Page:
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Adding potentiometer between coil wiring?

Discussion in 'Pickups & Electronics [BG]' started by isher1992, Aug 14, 2012.

  1. I was wiring a switch for series/paralell on another bass, and I had an idea hit me.

    Could you wire a potentiometer with a treble bleed between one set of coils, and accomplish the same thing? It wouldn't be exactly the same, but could possibly make an interesting sound...
  2. I'm not sure what you're asking.
  3. I'm not really sure how to explain it differently. I'll draw a crude diagram in a moment.
  4. I suppose a better way to explain it would be instead of adding a switch that moves between series and paralell, a potentiometer would be added as a sort of volume knob across one coil, so it could be dialed back to 0 volume. Not quite sure what that would do tonally, but I would think it be similar to the switch. I know Parallel already kind of reduces output, but if you had a really hotly wound pickup, it might work.
  5. That's common on guitars. People add "humbucker/single coil" pots rather than switches, so that the impedance can be varied across one coil to blend between single coil and humbucker.

    Seems pointless to me, as it would not offer much functionality over a switch, but then again, I've never tried it. Things might get interesting if you throw in a capacitor to vary the highs or lows from one coil.
  6. SGD Lutherie

    SGD Lutherie Banned Commercial User

    Aug 21, 2008
    Bloomfield, NJ
    Owner, SGD Music Products
    There was a guitar, I think a Washburn, that had a blend control to go from series to parallel.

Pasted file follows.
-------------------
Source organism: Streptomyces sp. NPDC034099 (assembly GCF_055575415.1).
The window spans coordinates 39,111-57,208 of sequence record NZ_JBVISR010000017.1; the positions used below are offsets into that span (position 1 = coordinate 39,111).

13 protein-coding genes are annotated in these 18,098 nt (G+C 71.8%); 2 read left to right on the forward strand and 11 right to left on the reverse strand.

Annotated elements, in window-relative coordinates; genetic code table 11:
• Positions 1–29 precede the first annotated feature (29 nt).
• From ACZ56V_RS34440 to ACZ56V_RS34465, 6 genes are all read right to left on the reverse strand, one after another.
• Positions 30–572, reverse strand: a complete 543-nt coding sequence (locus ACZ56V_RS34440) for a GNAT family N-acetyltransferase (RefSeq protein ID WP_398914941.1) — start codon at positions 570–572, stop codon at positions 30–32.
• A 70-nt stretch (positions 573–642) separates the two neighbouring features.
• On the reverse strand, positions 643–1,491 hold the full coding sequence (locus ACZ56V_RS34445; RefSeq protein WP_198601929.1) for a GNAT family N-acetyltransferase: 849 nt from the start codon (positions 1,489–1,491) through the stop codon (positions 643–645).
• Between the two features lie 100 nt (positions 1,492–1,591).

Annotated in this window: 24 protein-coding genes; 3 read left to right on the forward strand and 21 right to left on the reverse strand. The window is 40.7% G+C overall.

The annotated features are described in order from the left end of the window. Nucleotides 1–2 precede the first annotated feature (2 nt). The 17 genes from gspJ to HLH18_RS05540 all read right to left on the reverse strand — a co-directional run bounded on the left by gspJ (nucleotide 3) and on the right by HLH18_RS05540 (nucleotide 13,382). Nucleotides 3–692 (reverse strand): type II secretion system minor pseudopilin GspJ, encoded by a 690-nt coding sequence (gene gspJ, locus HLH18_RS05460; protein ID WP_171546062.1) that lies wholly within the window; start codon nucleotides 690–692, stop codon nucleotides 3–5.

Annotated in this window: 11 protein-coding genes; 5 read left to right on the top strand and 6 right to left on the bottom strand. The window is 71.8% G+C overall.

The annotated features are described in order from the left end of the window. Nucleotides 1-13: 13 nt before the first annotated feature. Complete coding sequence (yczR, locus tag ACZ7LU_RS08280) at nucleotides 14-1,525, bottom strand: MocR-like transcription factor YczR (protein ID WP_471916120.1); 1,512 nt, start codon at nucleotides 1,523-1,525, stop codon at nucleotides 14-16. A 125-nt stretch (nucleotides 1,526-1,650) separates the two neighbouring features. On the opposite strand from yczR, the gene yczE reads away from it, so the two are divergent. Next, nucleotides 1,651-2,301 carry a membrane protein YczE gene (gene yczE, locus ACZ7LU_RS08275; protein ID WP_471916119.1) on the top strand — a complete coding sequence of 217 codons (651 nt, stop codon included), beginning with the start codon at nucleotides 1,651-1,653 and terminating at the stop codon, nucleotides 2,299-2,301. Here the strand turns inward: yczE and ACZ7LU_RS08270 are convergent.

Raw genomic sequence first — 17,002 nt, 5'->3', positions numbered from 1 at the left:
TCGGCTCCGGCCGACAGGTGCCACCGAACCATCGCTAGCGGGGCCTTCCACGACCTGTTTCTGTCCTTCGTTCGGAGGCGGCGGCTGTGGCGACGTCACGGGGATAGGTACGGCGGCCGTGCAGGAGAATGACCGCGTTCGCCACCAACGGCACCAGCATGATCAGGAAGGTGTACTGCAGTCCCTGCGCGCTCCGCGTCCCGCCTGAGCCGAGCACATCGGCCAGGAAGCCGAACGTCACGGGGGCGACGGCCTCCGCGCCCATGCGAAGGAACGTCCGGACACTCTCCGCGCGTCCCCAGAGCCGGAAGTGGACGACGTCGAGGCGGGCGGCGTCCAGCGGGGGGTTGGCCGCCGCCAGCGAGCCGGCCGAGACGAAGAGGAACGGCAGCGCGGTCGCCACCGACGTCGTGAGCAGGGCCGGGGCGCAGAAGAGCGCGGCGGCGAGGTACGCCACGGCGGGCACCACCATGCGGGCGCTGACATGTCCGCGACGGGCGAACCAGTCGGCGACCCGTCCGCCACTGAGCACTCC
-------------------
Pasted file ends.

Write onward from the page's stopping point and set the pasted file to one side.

Personally I think anywhere between each extreme and there's going to be an issue, just because of the way series and parallel wiring works.
  7. That's what I meant by a treble bleed.


    I could see a problem if it were a set of active pickups or an active preamp. Not sure about passive though. Just occured to me when I was thinking about replacing a P pickup with a MM.

    EDIT: misunderstood what you meant. Now I see what you're saying. It would essentially be a volume for each coil, kind of like a separate pickup having a different volume.
  8. bassbenj


    Aug 11, 2009
    This is what I found too. I tried to come up with a circuit that would have both series and parallel (on a push-pull volume) that would work with a blend control between the neck and bridge pups.

    What I found was that because of the differences in the way they were wired, if you got the blend working well in parallel (which is the standard bass circuit) in series it only more or less acted as a "switch" with most of the rotation doing nothing and then suddenly soloing the given pickup.

    There just doesn't seem to be an easy way to get a circuit that works equally well with both series and parallel connections.
  9. ctmullins

    ctmullins fueled by beer and coconut Gold Supporting Member

    Apr 18, 2008
    MS Gulf Coast
    I'm highly opinionated and extremely self-assured
    The Washburn Idol WI64. They called it the Variable Voice Contour. I have one. It works fine, but it's masked by the wretched stock pickups. I yanked mine and did a pair of DiMarzio humbuckers wired using Duncan's "spin-a-split" wiring. It works fine too, but the pot is overkill for coil tap purposes. I'll probably yank it again and wire up some P-Rails...

    Otherwise a nice inexpensive guitar!
  10. RedLeg

    RedLeg Supporting Member

    Jan 24, 2009
    Kaiserslautern, Germany
    Nov Shmoz Ka Pop?
  11. Did you use a linear taper pot, or logarithmic?

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